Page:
Probiotics Standard vs. Best
- Sarah Bartel
Why Would I Need A Probiotic Supplement?
Our bodies host an army of good bacteria that help prevent and fight infections, and help us with proper digestion. The bacteria and other microbes dwelling in our gut is called our microbiome. Under ideal circumstances we host these microbes with good nutrition, and add diversity to our bacterial army by eating cultured and fermented foods as part of our healthy diet.
Many diseases, as well as chemicals like antibiotics, can disrupt our healthy microbe balance and a probiotic supplement is suggested.
• Infections/Antibiotic use: Our microbiome is an important defense against infection. Using antibiotics twice within 90 days is highly damaging to our microbiome. If you struggle with frequent infections you should include a probiotic with your daily immune supplement regimen.
• Diabetes: Our microbiome helps us digest our food. High sugar levels disrupt the microbiome. This may cause some of the gut symptoms and yeast infections people with diabetes experience. Not only can a probiotic restore the microbiome, a healthy microbiome also helps us with better digestion and sugar metabolism.
• Low Stomach Acid: Stomach acid is the first defense against harmful bacteria entering through our mouth. People without stomach acid (for example--people who take proton pump inhibitor drugs like omeprazole or Nexium) are at increased risk of serious colon infections and pneumonia. After you become ill is not the right time to play defense. Consider using a probiotic regularly.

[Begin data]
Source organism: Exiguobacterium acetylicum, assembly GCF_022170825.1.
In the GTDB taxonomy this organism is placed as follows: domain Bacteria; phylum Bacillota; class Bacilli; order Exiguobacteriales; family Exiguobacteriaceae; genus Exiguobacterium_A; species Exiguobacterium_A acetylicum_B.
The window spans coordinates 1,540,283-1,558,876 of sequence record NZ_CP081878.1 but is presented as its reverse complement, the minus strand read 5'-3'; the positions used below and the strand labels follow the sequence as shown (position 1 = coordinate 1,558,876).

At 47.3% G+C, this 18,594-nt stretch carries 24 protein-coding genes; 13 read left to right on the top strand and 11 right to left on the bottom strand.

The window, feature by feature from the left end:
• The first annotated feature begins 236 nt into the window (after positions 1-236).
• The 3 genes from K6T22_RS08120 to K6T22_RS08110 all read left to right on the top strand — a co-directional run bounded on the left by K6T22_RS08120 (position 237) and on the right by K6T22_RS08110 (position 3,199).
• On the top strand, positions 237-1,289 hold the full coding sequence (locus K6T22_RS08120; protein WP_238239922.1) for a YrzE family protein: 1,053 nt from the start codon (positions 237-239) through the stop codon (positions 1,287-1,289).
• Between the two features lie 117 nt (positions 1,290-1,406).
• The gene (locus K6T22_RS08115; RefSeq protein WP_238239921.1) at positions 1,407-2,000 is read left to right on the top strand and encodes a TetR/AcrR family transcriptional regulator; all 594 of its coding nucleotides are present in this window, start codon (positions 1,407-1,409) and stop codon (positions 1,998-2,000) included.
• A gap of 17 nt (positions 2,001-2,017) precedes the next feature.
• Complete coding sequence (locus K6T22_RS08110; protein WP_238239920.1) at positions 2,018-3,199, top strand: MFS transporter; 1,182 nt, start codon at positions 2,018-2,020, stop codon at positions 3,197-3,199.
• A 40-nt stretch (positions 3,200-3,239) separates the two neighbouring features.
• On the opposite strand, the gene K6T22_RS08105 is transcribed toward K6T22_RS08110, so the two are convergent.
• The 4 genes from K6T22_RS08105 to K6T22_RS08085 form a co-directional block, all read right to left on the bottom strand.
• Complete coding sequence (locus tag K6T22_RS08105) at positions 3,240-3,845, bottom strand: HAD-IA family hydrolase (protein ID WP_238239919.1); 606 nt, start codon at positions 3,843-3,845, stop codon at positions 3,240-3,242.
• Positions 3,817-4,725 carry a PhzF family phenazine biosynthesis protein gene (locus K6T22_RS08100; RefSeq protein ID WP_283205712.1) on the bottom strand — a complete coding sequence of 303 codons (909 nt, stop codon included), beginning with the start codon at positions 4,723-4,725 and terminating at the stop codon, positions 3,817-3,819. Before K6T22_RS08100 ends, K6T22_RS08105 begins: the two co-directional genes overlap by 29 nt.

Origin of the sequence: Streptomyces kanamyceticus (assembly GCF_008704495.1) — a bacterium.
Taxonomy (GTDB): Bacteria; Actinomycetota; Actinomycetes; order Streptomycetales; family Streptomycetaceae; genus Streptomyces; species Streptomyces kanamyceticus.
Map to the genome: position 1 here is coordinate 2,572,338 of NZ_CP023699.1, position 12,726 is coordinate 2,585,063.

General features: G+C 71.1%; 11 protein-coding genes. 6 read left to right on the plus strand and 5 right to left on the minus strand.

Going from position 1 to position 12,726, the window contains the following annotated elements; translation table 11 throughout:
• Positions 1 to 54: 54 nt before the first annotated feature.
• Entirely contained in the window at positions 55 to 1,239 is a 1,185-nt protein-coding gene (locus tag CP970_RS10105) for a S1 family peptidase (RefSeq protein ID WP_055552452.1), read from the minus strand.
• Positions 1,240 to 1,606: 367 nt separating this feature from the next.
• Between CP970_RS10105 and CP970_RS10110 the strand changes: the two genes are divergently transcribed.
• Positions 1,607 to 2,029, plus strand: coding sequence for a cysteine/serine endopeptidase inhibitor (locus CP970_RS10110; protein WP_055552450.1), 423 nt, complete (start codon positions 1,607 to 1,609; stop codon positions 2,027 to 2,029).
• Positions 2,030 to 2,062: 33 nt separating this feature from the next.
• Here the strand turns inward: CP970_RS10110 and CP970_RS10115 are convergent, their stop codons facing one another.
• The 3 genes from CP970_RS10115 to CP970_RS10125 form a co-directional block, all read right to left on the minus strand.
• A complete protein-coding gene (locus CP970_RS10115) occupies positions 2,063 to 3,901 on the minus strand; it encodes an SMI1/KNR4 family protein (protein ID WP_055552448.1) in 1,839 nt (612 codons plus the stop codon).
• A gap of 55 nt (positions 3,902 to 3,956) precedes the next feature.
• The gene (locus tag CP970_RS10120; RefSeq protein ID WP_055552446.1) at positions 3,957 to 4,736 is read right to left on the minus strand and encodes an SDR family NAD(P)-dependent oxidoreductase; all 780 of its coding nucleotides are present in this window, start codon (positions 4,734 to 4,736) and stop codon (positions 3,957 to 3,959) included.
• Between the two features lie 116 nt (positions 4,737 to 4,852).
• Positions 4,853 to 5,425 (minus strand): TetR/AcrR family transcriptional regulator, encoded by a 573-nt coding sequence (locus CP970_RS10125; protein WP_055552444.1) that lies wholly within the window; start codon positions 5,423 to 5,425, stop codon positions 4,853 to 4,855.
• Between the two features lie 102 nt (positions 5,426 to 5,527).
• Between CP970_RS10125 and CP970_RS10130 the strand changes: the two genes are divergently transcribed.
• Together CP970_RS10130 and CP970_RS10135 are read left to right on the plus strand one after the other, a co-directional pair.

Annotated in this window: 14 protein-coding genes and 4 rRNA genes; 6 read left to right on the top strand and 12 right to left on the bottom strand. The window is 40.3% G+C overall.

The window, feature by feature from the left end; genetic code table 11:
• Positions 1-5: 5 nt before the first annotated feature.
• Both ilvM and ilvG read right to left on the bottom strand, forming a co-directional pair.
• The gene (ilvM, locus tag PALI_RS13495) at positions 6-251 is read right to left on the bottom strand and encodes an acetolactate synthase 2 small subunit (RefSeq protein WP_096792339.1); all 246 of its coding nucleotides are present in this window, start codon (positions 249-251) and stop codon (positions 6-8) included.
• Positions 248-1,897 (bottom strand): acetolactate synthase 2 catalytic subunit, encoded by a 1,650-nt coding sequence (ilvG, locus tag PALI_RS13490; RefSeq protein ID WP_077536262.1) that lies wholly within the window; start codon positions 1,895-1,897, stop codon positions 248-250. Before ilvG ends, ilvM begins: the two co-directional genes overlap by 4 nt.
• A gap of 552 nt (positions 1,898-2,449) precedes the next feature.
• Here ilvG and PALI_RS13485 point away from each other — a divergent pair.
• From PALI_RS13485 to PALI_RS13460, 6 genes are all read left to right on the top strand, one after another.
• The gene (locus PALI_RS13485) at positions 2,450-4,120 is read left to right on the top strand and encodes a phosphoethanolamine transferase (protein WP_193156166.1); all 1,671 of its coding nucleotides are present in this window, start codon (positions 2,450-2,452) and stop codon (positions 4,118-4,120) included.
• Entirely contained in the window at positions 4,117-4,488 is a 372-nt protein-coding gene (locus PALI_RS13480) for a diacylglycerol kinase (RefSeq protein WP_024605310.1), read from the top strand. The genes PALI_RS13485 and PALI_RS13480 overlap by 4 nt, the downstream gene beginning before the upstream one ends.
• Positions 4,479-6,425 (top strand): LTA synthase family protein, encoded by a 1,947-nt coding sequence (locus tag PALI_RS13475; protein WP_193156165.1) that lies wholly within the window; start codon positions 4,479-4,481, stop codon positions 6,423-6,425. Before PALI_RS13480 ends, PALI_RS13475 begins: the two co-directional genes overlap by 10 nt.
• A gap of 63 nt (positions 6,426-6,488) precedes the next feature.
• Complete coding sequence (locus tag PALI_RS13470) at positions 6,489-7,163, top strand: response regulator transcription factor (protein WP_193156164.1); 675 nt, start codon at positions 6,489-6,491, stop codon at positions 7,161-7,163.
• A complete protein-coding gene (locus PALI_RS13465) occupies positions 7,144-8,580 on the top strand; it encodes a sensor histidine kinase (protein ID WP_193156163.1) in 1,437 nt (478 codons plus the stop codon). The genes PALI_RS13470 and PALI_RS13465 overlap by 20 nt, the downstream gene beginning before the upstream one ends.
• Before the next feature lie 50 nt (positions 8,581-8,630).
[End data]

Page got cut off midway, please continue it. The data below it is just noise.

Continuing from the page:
• Other Conditions: Probiotics can help reduce symptoms of irritable bowel disorder, ulcerative colitis, etc. Some people prone to vaginal or urinary infections find probiotics reduce the frequency. Talk to your provider to see if probiotics should be part of your care plan.
Why Take Probiotics With Antibiotics?
Antibiotics kill bacteria, both harmful bacteria that are causing an infection and good bacteria that keep us healthy. Good bacteria are important for proper digestion and skin. Eliminating them causes antibiotic side effects like diarrhea and yeast infection. Taking a probiotic with an antibiotic can replace good bacteria.
Probiotics are a good idea for anyone taking an antibiotic. We especially recommend probiotics if:
• You are taking a broad-spectrum antibiotic (kills off more types of bacteria)
• You take acid-reducing PPI medication (increases risk of diarrhea and colon side effects)
• You have already taken antibiotics in the past 90 days
• You tend to get vaginal yeast infections from antibiotics
What Am I Looking For When Selecting A Probiotic?
1. Variety: Choose a probiotic with multiple strains of bacteria, especially if using longer than 30 days. Studies suggest that chronic use of a single-strain probiotic may actually decrease the diversity of your microbiome.
2. Strength: Look for at least 15 billion CFU
3. Stability: Probiotics are living organisms. Unfortunately, many national brands have the full labeled strength when manufactured but lose potency on the shelf. One popular brand solves the problem by refrigeration, but that is inconvenient for many people to store or remember.
What Probiotic Does Hometown Pharmacy Recommend?
We recommend OrthoBiotic. It contains 7 strains of beneficial microbes, is 20 billion CFU strength, and uses a special technology to stay effective at room temperature. That is the science, but we have heard from patients with digestive challenges how much better they feel with OrthoBiotic than with previous brands they tried. Those real-world stories are another reason we recommend OrthoBiotic at Hometown Pharmacy.
• High quality, shelf stable, best variety of good bacteria.